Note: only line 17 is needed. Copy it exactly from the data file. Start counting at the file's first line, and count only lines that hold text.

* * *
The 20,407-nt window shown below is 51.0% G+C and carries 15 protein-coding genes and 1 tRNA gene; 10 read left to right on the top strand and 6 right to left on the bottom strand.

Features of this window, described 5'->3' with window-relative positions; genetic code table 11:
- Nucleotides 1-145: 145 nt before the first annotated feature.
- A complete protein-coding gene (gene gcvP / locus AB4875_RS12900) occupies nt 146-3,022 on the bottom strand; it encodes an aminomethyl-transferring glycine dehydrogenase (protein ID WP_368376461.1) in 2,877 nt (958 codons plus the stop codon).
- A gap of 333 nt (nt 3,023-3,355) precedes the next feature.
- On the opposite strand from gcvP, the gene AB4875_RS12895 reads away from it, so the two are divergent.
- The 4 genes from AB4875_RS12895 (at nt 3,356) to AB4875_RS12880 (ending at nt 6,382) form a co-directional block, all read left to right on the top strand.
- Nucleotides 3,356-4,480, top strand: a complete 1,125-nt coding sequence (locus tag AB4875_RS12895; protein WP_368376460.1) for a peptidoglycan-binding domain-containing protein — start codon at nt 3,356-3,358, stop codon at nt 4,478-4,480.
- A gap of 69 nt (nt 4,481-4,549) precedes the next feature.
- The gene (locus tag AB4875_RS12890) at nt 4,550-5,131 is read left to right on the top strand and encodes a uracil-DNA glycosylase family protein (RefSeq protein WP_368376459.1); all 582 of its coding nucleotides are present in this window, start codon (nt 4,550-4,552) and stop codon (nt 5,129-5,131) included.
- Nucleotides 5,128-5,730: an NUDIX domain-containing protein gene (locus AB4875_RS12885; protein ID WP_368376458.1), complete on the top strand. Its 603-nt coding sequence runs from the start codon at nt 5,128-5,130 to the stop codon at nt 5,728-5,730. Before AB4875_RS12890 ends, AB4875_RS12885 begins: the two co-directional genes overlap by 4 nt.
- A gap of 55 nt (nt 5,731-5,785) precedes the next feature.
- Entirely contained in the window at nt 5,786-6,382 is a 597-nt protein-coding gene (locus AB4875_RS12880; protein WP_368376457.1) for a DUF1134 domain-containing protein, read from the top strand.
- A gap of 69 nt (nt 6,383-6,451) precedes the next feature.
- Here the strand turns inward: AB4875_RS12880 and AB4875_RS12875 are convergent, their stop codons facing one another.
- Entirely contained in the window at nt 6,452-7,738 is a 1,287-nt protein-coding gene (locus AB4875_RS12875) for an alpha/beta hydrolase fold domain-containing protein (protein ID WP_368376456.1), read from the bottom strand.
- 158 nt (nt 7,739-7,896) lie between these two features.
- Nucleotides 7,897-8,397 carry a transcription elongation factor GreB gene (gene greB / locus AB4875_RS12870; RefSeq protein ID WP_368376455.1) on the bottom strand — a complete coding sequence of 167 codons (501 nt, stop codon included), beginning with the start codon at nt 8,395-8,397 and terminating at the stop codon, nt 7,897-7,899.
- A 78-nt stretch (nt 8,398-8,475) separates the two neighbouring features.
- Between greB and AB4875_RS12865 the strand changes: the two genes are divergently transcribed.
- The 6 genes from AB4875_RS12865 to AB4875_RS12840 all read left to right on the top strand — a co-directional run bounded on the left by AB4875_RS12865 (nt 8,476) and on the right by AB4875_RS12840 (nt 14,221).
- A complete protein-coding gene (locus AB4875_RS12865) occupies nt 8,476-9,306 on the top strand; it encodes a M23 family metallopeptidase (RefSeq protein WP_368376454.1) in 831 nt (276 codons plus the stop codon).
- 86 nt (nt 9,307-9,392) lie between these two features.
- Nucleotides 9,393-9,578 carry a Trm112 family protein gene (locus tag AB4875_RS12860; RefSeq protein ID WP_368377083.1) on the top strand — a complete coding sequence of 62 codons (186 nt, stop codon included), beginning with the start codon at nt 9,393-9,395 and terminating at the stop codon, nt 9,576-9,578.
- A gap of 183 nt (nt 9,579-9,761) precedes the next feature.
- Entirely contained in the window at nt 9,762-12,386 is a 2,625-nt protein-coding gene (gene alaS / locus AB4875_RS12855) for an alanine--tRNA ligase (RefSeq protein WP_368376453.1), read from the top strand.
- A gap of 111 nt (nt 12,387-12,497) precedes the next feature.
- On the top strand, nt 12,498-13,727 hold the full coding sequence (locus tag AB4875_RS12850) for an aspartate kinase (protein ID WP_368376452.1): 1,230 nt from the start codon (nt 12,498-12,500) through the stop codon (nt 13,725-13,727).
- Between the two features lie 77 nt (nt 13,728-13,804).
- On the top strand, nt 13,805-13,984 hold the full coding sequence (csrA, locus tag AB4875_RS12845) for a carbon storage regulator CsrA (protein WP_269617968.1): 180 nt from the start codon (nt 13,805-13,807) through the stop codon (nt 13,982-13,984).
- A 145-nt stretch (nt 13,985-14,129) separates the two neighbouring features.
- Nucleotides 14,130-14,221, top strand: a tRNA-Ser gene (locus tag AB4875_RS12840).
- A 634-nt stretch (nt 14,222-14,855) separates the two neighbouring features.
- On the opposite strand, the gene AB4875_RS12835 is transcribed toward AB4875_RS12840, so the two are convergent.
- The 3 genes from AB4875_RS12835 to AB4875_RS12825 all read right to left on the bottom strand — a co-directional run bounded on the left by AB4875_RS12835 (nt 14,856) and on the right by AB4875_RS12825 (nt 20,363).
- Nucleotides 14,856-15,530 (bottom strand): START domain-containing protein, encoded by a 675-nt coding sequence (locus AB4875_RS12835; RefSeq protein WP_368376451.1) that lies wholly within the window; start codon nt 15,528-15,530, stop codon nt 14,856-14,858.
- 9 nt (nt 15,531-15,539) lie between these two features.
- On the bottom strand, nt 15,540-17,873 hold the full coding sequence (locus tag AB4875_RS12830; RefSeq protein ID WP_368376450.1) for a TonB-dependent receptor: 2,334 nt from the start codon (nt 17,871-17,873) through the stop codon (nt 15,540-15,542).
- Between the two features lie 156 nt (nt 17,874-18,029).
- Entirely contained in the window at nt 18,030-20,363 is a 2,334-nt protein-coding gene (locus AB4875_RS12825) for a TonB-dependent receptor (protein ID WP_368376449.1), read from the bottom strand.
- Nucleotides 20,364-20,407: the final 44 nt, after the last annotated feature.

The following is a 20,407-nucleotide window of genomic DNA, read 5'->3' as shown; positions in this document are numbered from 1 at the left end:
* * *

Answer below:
- 158 nt (nt 7,739-7,896) lie between these two features.